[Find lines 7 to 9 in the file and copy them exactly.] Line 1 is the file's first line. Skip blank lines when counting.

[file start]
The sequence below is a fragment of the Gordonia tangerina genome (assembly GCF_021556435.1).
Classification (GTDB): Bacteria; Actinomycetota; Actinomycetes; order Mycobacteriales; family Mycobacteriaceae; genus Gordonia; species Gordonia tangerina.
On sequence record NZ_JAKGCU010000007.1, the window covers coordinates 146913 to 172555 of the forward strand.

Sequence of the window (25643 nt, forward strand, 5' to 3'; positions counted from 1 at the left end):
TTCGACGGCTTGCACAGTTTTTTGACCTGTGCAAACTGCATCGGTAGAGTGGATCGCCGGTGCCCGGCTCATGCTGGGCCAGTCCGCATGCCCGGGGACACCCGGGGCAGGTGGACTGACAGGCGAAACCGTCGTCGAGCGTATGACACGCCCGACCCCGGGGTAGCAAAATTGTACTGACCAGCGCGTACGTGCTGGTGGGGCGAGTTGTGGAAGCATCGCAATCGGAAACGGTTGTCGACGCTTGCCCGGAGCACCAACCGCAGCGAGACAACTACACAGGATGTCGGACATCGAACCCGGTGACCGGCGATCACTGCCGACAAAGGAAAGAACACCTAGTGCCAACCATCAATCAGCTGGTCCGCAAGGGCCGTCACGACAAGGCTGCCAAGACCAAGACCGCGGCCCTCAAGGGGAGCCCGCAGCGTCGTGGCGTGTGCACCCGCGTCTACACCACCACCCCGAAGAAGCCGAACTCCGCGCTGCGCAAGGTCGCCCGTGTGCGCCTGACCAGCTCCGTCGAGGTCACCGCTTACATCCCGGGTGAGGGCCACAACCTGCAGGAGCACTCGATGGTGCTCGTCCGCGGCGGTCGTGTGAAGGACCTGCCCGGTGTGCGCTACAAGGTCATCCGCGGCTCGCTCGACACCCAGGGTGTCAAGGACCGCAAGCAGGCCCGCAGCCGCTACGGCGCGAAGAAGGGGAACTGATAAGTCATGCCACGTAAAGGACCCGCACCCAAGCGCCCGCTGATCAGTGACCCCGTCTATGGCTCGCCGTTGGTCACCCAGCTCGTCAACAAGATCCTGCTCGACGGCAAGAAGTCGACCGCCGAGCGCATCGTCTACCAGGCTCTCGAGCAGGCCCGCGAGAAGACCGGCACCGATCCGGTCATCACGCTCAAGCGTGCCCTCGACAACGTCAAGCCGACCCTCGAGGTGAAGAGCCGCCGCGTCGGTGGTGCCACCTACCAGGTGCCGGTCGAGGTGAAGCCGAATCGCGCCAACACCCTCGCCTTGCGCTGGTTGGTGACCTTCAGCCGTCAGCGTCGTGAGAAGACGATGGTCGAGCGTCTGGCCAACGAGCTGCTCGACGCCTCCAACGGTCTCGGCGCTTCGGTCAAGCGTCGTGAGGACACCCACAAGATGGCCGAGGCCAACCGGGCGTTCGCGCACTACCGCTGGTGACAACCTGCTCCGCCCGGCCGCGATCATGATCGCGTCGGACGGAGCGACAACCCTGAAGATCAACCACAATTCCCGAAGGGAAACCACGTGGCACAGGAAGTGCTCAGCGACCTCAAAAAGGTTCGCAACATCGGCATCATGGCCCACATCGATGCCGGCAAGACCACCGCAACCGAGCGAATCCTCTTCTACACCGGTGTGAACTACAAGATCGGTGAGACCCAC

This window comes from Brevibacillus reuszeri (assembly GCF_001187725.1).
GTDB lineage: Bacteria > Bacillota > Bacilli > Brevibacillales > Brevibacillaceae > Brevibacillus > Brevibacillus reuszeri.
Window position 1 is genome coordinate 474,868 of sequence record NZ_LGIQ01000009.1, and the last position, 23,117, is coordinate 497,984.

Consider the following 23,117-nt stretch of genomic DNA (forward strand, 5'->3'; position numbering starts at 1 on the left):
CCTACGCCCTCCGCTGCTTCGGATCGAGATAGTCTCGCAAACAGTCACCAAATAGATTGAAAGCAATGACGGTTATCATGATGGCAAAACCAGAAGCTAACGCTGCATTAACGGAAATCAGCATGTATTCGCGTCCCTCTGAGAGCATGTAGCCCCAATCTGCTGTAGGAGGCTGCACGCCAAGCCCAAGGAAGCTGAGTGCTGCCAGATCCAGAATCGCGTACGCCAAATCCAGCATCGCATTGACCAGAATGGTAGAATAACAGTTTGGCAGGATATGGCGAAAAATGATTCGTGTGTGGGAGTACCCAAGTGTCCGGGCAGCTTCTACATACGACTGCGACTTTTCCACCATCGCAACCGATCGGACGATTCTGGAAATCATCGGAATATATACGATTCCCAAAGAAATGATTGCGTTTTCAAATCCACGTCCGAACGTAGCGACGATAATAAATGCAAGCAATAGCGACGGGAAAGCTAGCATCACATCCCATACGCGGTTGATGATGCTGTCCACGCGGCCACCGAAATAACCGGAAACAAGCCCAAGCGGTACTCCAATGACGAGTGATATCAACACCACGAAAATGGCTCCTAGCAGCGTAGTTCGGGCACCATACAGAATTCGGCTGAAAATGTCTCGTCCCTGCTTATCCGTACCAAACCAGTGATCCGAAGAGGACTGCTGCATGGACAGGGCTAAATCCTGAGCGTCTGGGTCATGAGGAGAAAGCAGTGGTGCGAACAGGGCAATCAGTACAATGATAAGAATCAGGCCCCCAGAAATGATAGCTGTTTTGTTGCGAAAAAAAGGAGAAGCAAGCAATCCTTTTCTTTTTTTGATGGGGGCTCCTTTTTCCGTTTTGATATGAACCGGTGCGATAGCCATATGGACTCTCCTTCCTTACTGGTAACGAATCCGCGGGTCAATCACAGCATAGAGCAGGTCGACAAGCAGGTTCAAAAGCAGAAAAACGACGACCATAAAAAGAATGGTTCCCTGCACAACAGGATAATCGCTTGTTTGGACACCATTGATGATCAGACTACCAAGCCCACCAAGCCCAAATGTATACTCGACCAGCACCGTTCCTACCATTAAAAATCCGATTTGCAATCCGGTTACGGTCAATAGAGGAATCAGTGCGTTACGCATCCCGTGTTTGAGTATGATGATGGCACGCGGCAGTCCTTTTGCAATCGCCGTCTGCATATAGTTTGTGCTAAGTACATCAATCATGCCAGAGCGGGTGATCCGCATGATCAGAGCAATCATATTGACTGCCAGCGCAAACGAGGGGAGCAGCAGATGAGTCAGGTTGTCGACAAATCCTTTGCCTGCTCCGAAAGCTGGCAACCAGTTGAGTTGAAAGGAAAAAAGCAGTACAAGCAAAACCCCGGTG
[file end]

GTDB lineage: Bacteria > Bacillota > Bacilli > Brevibacillales > Brevibacillaceae > Brevibacillus > Brevibacillus reuszeri.
Window position 1 is genome coordinate 474,868 of sequence record NZ_LGIQ01000009.1, and the last position, 23,117, is coordinate 497,984.

Consider the following 23,117-nt stretch of genomic DNA (forward strand, 5'->3'; position numbering starts at 1 on the left):